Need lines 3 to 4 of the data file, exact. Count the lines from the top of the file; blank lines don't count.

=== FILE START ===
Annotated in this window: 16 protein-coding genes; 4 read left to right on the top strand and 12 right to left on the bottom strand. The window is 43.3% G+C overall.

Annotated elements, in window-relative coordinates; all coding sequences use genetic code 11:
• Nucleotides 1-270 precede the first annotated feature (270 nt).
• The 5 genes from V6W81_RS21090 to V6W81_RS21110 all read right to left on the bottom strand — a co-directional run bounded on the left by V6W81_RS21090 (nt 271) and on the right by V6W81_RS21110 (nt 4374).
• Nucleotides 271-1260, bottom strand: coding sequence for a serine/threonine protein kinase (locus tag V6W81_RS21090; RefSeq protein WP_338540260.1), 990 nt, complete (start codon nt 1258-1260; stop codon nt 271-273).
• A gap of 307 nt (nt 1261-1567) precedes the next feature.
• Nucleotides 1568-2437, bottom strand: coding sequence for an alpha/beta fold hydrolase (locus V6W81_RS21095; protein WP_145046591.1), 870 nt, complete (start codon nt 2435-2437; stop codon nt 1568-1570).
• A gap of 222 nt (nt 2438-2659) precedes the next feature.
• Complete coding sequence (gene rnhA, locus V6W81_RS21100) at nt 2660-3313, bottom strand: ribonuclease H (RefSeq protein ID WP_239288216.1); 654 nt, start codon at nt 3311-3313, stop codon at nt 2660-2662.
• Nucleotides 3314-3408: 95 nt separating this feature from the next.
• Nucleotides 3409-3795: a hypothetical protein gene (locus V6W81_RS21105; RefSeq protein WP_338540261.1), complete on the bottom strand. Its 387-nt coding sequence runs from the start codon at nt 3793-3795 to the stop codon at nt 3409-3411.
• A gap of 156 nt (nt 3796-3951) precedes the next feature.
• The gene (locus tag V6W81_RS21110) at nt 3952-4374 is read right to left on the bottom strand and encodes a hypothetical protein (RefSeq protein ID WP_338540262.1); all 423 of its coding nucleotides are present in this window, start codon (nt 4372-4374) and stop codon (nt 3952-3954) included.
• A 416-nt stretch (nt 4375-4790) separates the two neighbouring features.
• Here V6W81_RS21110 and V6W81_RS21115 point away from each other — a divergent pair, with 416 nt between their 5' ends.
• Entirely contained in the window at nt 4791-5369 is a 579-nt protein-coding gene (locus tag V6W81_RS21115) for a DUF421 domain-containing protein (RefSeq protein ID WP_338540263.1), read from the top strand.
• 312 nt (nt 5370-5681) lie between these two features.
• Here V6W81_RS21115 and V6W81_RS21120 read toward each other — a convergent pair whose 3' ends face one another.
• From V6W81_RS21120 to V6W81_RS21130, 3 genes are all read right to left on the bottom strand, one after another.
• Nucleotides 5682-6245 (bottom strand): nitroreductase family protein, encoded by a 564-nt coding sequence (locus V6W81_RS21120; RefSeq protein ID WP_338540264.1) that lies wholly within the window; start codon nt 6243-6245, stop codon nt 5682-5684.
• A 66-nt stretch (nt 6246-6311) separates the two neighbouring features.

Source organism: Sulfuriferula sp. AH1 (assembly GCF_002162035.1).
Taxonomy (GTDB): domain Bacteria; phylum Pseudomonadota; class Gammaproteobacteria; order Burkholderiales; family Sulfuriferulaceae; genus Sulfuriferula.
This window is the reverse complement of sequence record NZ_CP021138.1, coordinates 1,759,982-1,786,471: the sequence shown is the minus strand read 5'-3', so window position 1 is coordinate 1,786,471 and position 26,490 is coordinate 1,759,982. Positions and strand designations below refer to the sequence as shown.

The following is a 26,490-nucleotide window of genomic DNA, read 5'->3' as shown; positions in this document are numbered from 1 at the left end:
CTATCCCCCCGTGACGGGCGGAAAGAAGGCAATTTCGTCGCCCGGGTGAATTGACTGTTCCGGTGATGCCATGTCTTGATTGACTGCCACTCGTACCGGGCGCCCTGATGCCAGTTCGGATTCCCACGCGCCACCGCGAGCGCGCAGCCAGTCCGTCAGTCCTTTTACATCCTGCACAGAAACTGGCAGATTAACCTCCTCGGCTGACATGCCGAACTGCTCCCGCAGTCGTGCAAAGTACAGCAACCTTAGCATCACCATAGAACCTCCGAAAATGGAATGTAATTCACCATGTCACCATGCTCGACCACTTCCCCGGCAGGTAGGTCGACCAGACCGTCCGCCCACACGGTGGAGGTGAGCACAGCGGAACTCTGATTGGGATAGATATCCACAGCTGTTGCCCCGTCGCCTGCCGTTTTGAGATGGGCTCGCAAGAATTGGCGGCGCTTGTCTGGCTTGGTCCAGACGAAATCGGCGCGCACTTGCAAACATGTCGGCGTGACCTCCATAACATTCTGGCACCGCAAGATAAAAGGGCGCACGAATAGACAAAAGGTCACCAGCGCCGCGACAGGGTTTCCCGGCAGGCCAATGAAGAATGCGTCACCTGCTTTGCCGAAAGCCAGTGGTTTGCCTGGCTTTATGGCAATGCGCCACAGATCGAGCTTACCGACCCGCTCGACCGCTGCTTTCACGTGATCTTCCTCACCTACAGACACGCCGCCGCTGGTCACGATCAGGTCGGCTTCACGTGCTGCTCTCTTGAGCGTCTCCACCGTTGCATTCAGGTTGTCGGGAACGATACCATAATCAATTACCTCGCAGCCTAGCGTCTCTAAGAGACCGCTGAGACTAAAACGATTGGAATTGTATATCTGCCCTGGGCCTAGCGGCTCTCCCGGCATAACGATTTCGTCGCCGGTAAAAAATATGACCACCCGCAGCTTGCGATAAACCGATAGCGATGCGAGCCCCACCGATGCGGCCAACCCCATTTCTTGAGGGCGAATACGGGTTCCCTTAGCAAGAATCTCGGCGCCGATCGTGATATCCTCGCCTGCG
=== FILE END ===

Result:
• Nucleotides 1-270 precede the first annotated feature (270 nt).
• The 5 genes from V6W81_RS21090 to V6W81_RS21110 all read right to left on the bottom strand — a co-directional run bounded on the left by V6W81_RS21090 (nt 271) and on the right by V6W81_RS21110 (nt 4374).